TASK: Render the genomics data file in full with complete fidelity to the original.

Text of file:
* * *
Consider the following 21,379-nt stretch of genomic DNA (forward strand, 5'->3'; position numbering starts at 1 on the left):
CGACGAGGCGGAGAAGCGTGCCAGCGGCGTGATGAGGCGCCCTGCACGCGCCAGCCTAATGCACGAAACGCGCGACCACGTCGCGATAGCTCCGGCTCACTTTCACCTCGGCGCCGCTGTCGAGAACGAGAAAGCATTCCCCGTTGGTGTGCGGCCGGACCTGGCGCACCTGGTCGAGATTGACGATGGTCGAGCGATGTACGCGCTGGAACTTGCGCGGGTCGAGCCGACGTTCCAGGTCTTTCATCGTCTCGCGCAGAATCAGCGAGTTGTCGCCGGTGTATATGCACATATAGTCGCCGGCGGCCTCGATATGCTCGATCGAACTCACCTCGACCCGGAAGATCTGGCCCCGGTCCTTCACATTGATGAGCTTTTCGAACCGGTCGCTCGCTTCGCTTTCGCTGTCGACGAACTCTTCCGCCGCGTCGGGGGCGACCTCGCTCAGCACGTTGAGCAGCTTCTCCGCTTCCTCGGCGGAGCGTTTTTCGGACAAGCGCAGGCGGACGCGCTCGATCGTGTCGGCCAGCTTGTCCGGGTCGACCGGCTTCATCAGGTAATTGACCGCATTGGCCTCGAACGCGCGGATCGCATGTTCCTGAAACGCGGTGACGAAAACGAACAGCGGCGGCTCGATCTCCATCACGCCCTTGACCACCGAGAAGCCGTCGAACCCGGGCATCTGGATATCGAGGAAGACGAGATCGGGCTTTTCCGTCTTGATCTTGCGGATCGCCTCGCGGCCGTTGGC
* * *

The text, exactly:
Consider the following 21,379-nt stretch of genomic DNA (forward strand, 5'->3'; position numbering starts at 1 on the left):
CGACGAGGCGGAGAAGCGTGCCAGCGGCGTGATGAGGCGCCCTGCACGCGCCAGCCTAATGCACGAAACGCGCGACCACGTCGCGATAGCTCCGGCTCACTTTCACCTCGGCGCCGCTGTCGAGAACGAGAAAGCATTCCCCGTTGGTGTGCGGCCGGACCTGGCGCACCTGGTCGAGATTGACGATGGTCGAGCGATGTACGCGCTGGAACTTGCGCGGGTCGAGCCGACGTTCCAGGTCTTTCATCGTCTCGCGCAGAATCAGCGAGTTGTCGCCGGTGTATATGCACATATAGTCGCCGGCGGCCTCGATATGCTCGATCGAACTCACCTCGACCCGGAAGATCTGGCCCCGGTCCTTCACATTGATGAGCTTTTCGAACCGGTCGCTCGCTTCGCTTTCGCTGTCGACGAACTCTTCCGCCGCGTCGGGGGCGACCTCGCTCAGCACGTTGAGCAGCTTCTCCGCTTCCTCGGCGGAGCGTTTTTCGGACAAGCGCAGGCGGACGCGCTCGATCGTGTCGGCCAGCTTGTCCGGGTCGACCGGCTTCATCAGGTAATTGACCGCATTGGCCTCGAACGCGCGGATCGCATGTTCCTGAAACGCGGTGACGAAAACGAACAGCGGCGGCTCGATCTCCATCACGCCCTTGACCACCGAGAAGCCGTCGAACCCGGGCATCTGGATATCGAGGAAGACGAGATCGGGCTTTTCCGTCTTGATCTTGCGGATCGCCTCGCGGCCGTTGGC